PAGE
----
A little boy’s pocket

My brother Tom had a thing for matches. I remember standing in the kitchen of our home in rural northwest Ohio watching him climb up on the cupboard and steal a books of matches. That was when we still burned our trash in a barrel behind the house, and mom and dad would keep a few books of matches in a bowl beside the sink. He would take them outside and light them one at a time. It seemed to bring him a thrill. He used to carry a book of matches around in his pocket, I think, just to feel grown up.

One particular afternoon like any other summer day, we got an idea to start a fire. I honestly don’t remember what our logic was. Logic very seldom entered into our decisions. My twin brother Kim and I were the ones with the fire idea. Tom was just an innocent bystander, at least at first. We knew that Tom would have matches or at the very least could get them for us. He did have some matches in his pocket.

The barn that we played in was built for livestock and was perfect as a giant playhouse. We thought it was a big toy. The haymow was about ten feet off the ground and was our sanctuary. It was secluded enough to keep the adults out yet visible enough that we didn’t draw undo attention when we were up there.

Standing in the middle of the haymow, Kim grabbed the matches from Tom and went over to northeast corner where we had meticulously stacked some loose straw thinking that would be the best combustible commodity to start a nice fire.

When matches are in a little boy’s pocket for a while, they draw moisture from the sweat of the day and don’t ignite very easily. Kim gave a valiant effort but couldn’t get the paper matches to light. Tom said with authority, “Give them here, I’ll show you.” Tom was an expert at these kinds of things, and he had lots of experience. He tore out a match and struck it on the igniter strip on the back. That was when the striker was on the front of the folded piece of cardboard that held the row of matches in place. At first, he couldn’t get it to light either, but with persistence, he got one to light.

“You see” He said with pride, “it isn’t that hard”. So Kim took the matches back to give it another try. This time he got one to light and held it under a portion of the pile of combustibles. Sure enough, in a matter of seconds, we had a nice fire going. Of course it didn’t take long too see that this thing was burning more than we thought that it should. The fire began to spread slowly, probably because the straw was wet. It was getting too big for us to manage and we thought that we needed to slow it down. We had seen dad smother small fires with a blanket and agreed that smothering it was the best way to keep it under control. There was a stack of old boards conveniently sitting there, we said “throw the boards on it and put it out.”

While Kim and I were feverishly working to smother the fire with board, Tom had completely disappeared. He knew that we were in deep trouble. My mother and grandfather were sitting on the back porch of the house “visiting” when Tom slowly walked up to mom and said. “Mom, can I have a bucket of water?” She asked calmly, “Why do you need a bucket of water?” To which Tom replied, “Well, those kids have a fire going in the barn.”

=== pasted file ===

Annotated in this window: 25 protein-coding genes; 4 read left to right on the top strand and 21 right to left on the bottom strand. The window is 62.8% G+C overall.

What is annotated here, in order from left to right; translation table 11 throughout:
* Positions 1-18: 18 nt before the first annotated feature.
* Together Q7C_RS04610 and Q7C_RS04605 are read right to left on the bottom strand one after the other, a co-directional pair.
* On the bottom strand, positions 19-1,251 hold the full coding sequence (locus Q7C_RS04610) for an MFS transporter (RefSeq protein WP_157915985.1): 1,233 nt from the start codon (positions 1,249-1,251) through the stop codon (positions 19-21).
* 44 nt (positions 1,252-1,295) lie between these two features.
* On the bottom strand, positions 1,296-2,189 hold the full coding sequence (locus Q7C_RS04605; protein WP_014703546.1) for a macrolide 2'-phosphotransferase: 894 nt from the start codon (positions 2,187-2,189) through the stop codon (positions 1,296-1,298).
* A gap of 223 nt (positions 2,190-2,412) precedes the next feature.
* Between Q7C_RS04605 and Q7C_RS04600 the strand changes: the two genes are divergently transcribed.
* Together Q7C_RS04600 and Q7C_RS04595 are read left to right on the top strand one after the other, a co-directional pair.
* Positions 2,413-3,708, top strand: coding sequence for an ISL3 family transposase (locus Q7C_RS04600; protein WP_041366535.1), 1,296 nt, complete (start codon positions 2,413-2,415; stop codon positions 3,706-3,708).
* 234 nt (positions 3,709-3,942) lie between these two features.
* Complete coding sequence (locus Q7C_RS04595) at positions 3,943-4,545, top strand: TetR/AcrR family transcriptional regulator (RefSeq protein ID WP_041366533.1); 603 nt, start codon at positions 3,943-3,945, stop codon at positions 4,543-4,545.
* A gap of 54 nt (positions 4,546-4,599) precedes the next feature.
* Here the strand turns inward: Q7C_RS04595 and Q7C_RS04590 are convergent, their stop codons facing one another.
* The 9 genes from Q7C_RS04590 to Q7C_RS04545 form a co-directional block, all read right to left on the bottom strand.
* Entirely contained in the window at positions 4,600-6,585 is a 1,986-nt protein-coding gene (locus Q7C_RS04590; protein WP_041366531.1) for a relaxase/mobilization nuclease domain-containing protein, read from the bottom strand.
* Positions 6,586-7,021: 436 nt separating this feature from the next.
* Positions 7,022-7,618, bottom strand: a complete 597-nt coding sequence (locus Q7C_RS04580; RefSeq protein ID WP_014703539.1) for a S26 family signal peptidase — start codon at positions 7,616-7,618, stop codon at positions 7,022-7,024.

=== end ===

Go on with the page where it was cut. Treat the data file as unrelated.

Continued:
I wasn’t there to see the reaction of my mom and grandfather but I can imagine there was that little hesitation that everyone has, it only lasts a second, until the reality of what was said hits you.

I don’t remember much of anything after that. I do remember my mom and grandfather coming up the ladder to the haymow and very hurriedly making us get out of the barn. They put the fire out luckily, and no one was seriously hurt. My two brothers and I were standing in the barnyard laughing at the chaos and confusion that we had caused not realizing the seriousness of the situation.

We very seldom saw our mother truly angry. We saw her disappointed in us or disgusted with us at times but not truly angry. When she came out of the barn door, we knew that we were in deep trouble. My mother didn’t spank us very often, she left that to our dad. But that day was special. We not only got spanked by our mother in the middle of the barnyard but, we had to stay in our rooms all afternoon, anticipating our father coming home from work, and we got spanked by our dad when he got home.

Life’s lessons are often sparked by something stupid. Some event that we simply make choices that are destructive and don’t make much since. I learned a lot that day. I’m grateful that no one was injured and that no real damage was done. Chalk it up as wisdom gained.

Several years later the old barn did burn down because of an electrical fire.

Tim Tracy

Cabin Fever Coffee Shop, 312 Clinton Street, Defiance, OH, 43512